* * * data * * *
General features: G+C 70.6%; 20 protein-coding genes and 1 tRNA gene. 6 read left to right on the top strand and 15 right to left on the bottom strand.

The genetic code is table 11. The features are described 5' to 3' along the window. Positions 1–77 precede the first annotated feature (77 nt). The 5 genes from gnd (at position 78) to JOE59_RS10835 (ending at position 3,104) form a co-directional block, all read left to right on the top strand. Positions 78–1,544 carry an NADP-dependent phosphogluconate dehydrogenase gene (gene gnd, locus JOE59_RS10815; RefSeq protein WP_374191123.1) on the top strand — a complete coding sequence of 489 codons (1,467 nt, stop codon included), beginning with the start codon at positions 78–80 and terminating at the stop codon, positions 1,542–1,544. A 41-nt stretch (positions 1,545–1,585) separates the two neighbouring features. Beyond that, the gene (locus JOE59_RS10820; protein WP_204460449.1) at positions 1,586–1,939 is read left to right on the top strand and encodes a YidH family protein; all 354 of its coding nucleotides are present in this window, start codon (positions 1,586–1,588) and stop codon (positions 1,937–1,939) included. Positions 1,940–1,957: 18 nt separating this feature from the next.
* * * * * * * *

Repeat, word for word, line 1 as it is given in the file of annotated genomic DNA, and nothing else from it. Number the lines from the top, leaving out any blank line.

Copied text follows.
General features: G+C 70.6%; 20 protein-coding genes and 1 tRNA gene. 6 read left to right on the top strand and 15 right to left on the bottom strand.